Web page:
Two months after Hamas attacked southern Israel on October 7, death and destruction ravaged the region between the Jordan River and the Mediterranean Sea. Hamas fighters killed about 1,200 people and captured 240 during their attack.
Israel responded with deadly bombings and artillery attacks, including on Gaza land, that killed more than 16,000 people, at least 7,000 of them children. Attacks by Israeli soldiers and civilians in the occupied West Bank have killed more than 200 other Palestinians and forced entire villages to decamp. Hospitals, schools and refugee camps have been targeted, with United Nations staff and facilities also being attacked by Israel at unprecedented rates.
Against this backdrop, the diplomatic battle also intensified. UN votes, public comments and major diplomatic moves over the past two months have highlighted how divisive the war is for the world.
Ceasefire, occupier, blockade: What language do countries use?
Language is always a bone of contention between nations while talking about war.
The world disagrees on whether to use the word “ceasefire” or “humanitarian pause” to describe the end of violence and fighting. While many countries are advocating for a ceasefire, Israel’s allies are calling for a halt.
According to the UN, a ceasefire is a “cease of all acts of violence against the civilian population” while a humanitarian ceasefire is a “temporary cessation of hostilities for humanitarian purposes only “. A truce or truce is a temporary cessation of fighting for a set time frame.
Al Jazeera analyzed speeches from world leaders at the UN and found that 55 percent of countries called for a “ceasefire” in Gaza. Some of them include Argentina, Belgium, China, Guyana, Turkey and Venezuela, among others.
Another 23 percent of countries called for a “humanitarian pause”. These include Australia, Canada, Japan, the United States and the United Kingdom, among others. Some countries use alternative terms to stop such as “stop”, “pause” or “rest”. The remaining 22 countries did not discuss this issue at the UN.
Countries are also debating whether or not to call Israel an occupier, and whether to discuss Israel’s blockade of the Gaza Strip and settlements in the West Bank and East Jerusalem.
Of the countries analyzed, 46 percent used the term “occupier” to refer to Israel or the so-called “occupied” Palestinian territory, while 54 percent did not.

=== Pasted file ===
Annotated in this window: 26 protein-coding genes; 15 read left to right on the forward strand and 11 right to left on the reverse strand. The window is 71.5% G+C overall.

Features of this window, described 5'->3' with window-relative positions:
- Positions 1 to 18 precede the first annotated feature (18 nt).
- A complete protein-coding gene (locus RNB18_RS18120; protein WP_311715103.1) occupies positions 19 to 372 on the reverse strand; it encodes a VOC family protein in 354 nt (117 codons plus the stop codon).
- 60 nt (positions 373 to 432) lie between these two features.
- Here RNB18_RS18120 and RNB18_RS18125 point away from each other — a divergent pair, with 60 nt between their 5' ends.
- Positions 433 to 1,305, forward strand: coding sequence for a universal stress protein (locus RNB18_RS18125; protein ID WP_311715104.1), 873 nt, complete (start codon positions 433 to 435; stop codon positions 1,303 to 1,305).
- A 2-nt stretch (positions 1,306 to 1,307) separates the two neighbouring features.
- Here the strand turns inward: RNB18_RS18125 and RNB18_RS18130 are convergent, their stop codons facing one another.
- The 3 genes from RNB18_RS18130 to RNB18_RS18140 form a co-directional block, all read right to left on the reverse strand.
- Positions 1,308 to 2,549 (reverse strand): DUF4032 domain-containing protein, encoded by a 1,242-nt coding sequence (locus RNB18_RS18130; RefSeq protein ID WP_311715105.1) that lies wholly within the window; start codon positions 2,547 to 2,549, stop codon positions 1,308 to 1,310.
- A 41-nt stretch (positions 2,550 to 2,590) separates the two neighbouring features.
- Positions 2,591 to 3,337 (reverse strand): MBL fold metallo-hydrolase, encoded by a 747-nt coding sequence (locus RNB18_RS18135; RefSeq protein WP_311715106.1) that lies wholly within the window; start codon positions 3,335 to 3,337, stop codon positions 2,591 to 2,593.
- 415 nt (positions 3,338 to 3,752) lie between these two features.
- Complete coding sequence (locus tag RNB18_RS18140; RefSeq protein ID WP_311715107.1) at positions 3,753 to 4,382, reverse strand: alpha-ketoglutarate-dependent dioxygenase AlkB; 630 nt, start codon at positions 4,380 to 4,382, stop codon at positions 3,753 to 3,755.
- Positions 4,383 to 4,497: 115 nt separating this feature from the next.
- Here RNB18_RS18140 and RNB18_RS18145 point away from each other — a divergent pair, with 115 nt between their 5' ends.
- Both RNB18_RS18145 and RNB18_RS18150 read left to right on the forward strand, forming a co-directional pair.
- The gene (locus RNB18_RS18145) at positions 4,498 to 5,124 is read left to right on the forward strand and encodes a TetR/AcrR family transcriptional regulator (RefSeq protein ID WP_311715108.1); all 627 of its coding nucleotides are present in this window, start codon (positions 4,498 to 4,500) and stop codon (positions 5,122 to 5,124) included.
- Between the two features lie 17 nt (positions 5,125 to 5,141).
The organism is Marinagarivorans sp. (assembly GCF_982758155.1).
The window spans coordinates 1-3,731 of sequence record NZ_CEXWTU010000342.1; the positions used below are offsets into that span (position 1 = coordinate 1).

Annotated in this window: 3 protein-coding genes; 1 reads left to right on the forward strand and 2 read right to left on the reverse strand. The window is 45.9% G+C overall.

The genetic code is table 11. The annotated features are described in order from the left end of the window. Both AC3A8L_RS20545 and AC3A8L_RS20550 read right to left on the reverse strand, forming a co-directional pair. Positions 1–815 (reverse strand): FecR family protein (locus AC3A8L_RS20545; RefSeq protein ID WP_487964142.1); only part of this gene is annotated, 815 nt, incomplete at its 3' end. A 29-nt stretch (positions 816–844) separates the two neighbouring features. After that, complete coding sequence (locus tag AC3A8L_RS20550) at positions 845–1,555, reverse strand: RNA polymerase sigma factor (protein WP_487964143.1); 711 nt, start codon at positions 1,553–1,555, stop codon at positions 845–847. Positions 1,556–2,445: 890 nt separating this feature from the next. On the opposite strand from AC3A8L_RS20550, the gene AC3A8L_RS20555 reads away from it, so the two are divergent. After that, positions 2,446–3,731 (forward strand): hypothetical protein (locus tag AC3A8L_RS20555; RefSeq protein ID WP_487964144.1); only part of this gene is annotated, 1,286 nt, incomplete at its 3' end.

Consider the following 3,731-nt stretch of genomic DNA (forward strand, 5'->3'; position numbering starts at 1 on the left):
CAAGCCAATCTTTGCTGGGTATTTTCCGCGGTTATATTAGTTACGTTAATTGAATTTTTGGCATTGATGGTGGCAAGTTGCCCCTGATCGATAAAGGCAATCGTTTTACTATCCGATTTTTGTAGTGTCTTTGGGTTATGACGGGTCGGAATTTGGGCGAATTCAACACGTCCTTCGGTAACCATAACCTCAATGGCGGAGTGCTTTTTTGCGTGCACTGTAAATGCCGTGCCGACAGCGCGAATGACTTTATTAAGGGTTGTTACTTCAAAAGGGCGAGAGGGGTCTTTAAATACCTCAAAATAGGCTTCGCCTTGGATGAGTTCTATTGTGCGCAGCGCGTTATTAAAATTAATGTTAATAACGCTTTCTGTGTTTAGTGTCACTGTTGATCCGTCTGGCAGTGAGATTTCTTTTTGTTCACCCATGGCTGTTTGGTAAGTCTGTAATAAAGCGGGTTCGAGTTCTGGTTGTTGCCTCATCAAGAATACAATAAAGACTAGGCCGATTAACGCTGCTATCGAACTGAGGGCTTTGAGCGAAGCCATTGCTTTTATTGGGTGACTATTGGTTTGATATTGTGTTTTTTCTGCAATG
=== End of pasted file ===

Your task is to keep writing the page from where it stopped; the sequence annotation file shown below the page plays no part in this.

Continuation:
Only 23 percent of countries mentioned Israel’s blockade of Gaza, using terms such as “siege” or “open-air prison” and only 30 percent mentioned Israeli settlements.
How do countries vote on UN resolutions?
The UN Security Council voted on five resolutions throughout the war and failed to pass four due to ambivalence and disagreement among nations.
Out of 15 members, four voted against (France, Japan, UK and US) the first draft led by Russia on October 16. The main criticism it faces is that the draft does not name or condemn Hamas. This draft calls for an immediate ceasefire.
Brazil led the second draft on October 18. While it condemned Hamas and called for a humanitarian ceasefire, which got many votes in favor, the US vetoed the resolution. This is because the resolution does not mention Israel’s right to self-defense, said US ambassador Linda Thomas-Greenfield.
Russia proposed another draft on October 25, calling for a humanitarian ceasefire and the release of hostages held by Hamas. However, the resolution did not condemn Hamas. Only four members voted in favor. The UK said it wanted the UNSC to move towards a “balanced text” and that the Russian draft failed to uphold Israel’s right to self-defence.
The US also led a draft resolution on October 25, calling for a humanitarian pause instead of a ceasefire. Ten members voted in favor but permanent members Russia and China vetoed the resolution.
The UNSC finally adopted a Malta-led resolution calling for a humanitarian freeze and aid delivery to Gaza on November 15. The US, UK and Russia abstained, with 12 countries voting in favour. .
Jordan led a non-binding resolution at the UN General Assembly on October 27, calling for an immediate ceasefire in Gaza along with unfettered humanitarian access to the besieged enclave, as well as for Israel to withdraw its call for the evacuation of northern Gaza. About 120 countries, including France, voted in favor. Only 14 countries, including the US and Israel, voted against it, while 45 countries abstained. This resolution was passed.
Do countries believe in a two-state solution?
Countries are not so divided on the two-state solution as a way to achieve peace in the region. A total of 95 percent of countries called for a two-state solution or an independent Palestinian state equal to Israel. Only six countries did not call for it.
Which countries cut ties with Israel?
During the war, many countries completely cut ties with Israel. Belize, Bolivia and South Africa have suspended relations with Israel. Meanwhile, Bahrain, Chad, Chile, Colombia, Honduras, Jordan, and Turkey withdrew their ambassadors.
Some cities, such as Barcelona in Spain, have also suspended relations with Israel.
Which countries strongly support Israel?
The US maintains strong traditional support for Israel.
Besides US President Joe Biden’s strong diplomatic support to Israel, the US also provides Israel with annual military support worth $3.8bn. The US House of Representatives passed a Republican plan providing $14.5 billion in military aid for Israel on November 3. A congressional resolution on December 6 effectively called anti-Zionism the same as anti-Semitism.
The leaders of France, Germany, Italy and the UK also joined the US in supporting Israel.